Fibromyalgia (FM) is a chronic syndrome defined by widespread pain, cognitive dysfunction, sleep dysfunction and fatigue. Cognitive behavioral therapies (CBTs) are often a recommended treatment for Fibromyalgia. It is in fact a psychological treatment used in many chronic pain conditions as well as other health problems such as depression and anxiety. CBTs are a method of improving a person’s beliefs about their illness and their abilities and helping to develop ways to cope with health issues. The main idea of CBTs are to change negative thoughts and feelings the people can have about their physical, mental and emotion states and to then adapt their behaviors from that. People may learn such skills as pacing and relaxation to manage pain or they may alter their attitudes about their pain to gain more acceptance. It has been often used and recommend for FM but has it been effective?
Review of CBTs Studies
An analysis of studies done on CBTs was reviewed to see the overall effectiveness of the treatment. The sampling they took was from: “We searched the Cochrane Central Register of Controlled Trials (CENTRAL) (The Cochrane Library 2013, Issue 8), MEDLINE (1966 to 28 August 2013), PsycINFO (1966 to 28 August 2013) and SCOPUS (1980 to 28 August 2013). We searched http://www.clinicaltrials.gov (web site of the US National Institutes of Health) and the World Health Organization Clinical Trials Registry Platform (ICTRP) (http://www.who.int/ictrp/en/) for ongoing trials (last search 28 August,2013), and the reference lists of reviewed articles.” They selected randomized controlled trials with children, adolescents and adults. The data within these studies was extracted and the risk of bias within the studies were assessed independently by two review authors. Any discrepancies were resolved by discussion. There were a total of 23 studies included with 2031 patients; 1073 in CBT groups and 958 in control groups.
Conclusions of CBT review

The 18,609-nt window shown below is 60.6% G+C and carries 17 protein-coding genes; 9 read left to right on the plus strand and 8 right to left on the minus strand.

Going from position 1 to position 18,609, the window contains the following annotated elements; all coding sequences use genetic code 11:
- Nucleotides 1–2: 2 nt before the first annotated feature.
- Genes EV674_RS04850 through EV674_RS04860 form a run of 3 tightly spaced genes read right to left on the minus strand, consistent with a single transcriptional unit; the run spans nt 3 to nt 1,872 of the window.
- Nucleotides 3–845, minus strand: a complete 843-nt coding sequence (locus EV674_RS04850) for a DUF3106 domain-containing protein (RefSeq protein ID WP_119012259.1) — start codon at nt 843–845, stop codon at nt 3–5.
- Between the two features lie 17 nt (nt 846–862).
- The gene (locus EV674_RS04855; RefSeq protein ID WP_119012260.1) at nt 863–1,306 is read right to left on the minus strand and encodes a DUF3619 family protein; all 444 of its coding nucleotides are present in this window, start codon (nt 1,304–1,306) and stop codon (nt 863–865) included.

The review study stated CBT for fibromyalgia provided “ a small incremental benefit over control interventions in reducing pain, negative mood and disability at the end of treatment and at long-term follow-up.”
After 12 weeks of CBT children, adolescents and adults with FM reported:
- -May reduce slightly pain, negative mood and disability at the end of the treatment
- -May reduce slightly pain, negative mood and disability six months after the end of treatment.
- -People who used CBTs rated their pain to be 0.5 points lower at the end of treatment and to be 0.6 points lower six months after the end of treatment on a scale of 0 – 10. Those who used CBT rated their pain on average 6.9 on a scale of 10. Those on a control treatment 7.4 on a scale of 10.
- -People who used CBTs rated their depressed mood to be 0.7 points lower at the end of treatment and to be 1.3 points lower six months after the end of treatment on a scale of 0 – 10. Those who used CBT rated their negative mood to be 6.1 on a scale of 10. People who used a control treatment rated their negative mood 6.8 on a scale of 10.
Why people with FM might not show more improvement with CBT treatment
There was a study done with evaluating why some people do well with CBT treatment with depression and others do not. It determined those who respond well to CBT treatment have lower insula activity in the brain and those with higher insula activity responded better to an antidepressant (Lexapro). FM patients often have increased insula activity in the brain and that might account for why CBT is not as effective. The “Insula activity predicted who responded best to either of the treatments. Those who found relief from talk therapy tended to have reduced activity in this area before treatment, compared with activity in other parts of their brain. “Low activity in the insula at baseline may reflect impaired sensitivity to signals [of] one’s internal state,” says Dr. Helen Mayberg, professor of psychiatry, neurology and radiology at Emory University and the lead author of the study, suggesting that this may make people unduly focused on negative experiences like rejection.” (Time Health & Family) And “CBT, however, teaches patients that their initial perceptions are just thoughts and that a more positive interpretation of their first, and gloomy perceptions, is possible. So those with lower insula activity may benefit from this active reframing of their environment, since it helps to divert their attention away from the negative thoughts and emotions that have become their primary focus.” (Time Health & Family)
Cognitive behavioral therapies CBT treatment while often recommended for the treatment of Fibromyalgia seems to have only small improvements on pain and mood. However it can be beneficial to some people and certainly where comorbid depression or anxiety is a factor results might varying depending on the individual. It does appear that CBT treatments might be more effect for those with lower insula activity but that cannot be simply determined and therefore it is a treatment people might want to try. Certainly seeing a psychologist and trying different sorts of pain management strategies can help assist a person enhance their coping skills either with or without medication. There is no right answer for each individual.
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